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Although I haven’t too much
missed the poetic pull of rivers
these banks so often overflow.

I confess cold waters hold
their own mystery in absence
where once I waded in its murmur.

I’m fishing now- just south of here
on the Yampa River. Surface ripple —
beaten by prairie winds — gusts
further on- hills as seas of silica
sanded dunes dotted by horsetail clouds.

Where drought has wagged its thirsty tongue
fish and farmers pray for rain.
River, I have missed you —
both of us so dry.

Have known you well — each bend,
each branch, drop offs, pools and husky rapids
parched now in dusty metaphors waiting the sky
to sing with storm and thunder rumbled arias.

Sometimes there are nibbles
enough for me to reline.
Casting, casting, casting only
to cast again into silence.

One remembers the river when
all burdens of bait went spinning
down from headwaters — lures of love.

Every bite thought a trophy
onto itself — it could not measure up
just enough to tease a rise.

To see, to feel —
a line run wild upstream taut tight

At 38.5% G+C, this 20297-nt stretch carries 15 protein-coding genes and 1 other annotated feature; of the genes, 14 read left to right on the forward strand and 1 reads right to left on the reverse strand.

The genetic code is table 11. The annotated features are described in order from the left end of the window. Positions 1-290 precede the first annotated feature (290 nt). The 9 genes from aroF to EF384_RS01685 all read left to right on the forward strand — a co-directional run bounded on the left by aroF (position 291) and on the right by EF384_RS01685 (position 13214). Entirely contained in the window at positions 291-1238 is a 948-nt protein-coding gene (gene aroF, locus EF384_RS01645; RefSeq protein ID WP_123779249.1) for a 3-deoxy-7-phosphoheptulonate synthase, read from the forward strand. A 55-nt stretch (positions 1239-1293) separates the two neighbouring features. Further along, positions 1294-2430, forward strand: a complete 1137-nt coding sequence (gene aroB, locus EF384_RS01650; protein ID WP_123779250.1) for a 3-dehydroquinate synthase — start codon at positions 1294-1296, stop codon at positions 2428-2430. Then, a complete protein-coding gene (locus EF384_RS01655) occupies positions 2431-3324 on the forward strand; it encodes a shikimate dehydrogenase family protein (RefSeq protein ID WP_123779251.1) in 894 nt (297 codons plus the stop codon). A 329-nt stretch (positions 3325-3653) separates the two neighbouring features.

this desire to hold what could not be —
like love — so difficult to capture.

Maybe — like you, the river, slips

away beneath boulders into the deep
currents carrying its own passing
weighty song out to verb beaten seas.

My whole life became a river —
imagine that! The flood so real
rising each day as if by joy —

By night I am tired of holding
my breath, this silly broken pen
a chubby moon yelling down
shadows onto ripple-laced waters
receding further into death’s drought.

The river seems higher now — washed
by light between banks broken shoreline.

I know too well I will dive — dive again
back into myself to retrieve a snagged
line and be grateful — as this river is mine.


David R. Bowman received a degree in creative writing from Oakland University, Rochester, Mich. His poems have appeared in The Atlanta Review, Pea River Journal, Badlands, Wayne State Review, and Old Northwest Review, among others.

© 2018, David R. Bowman

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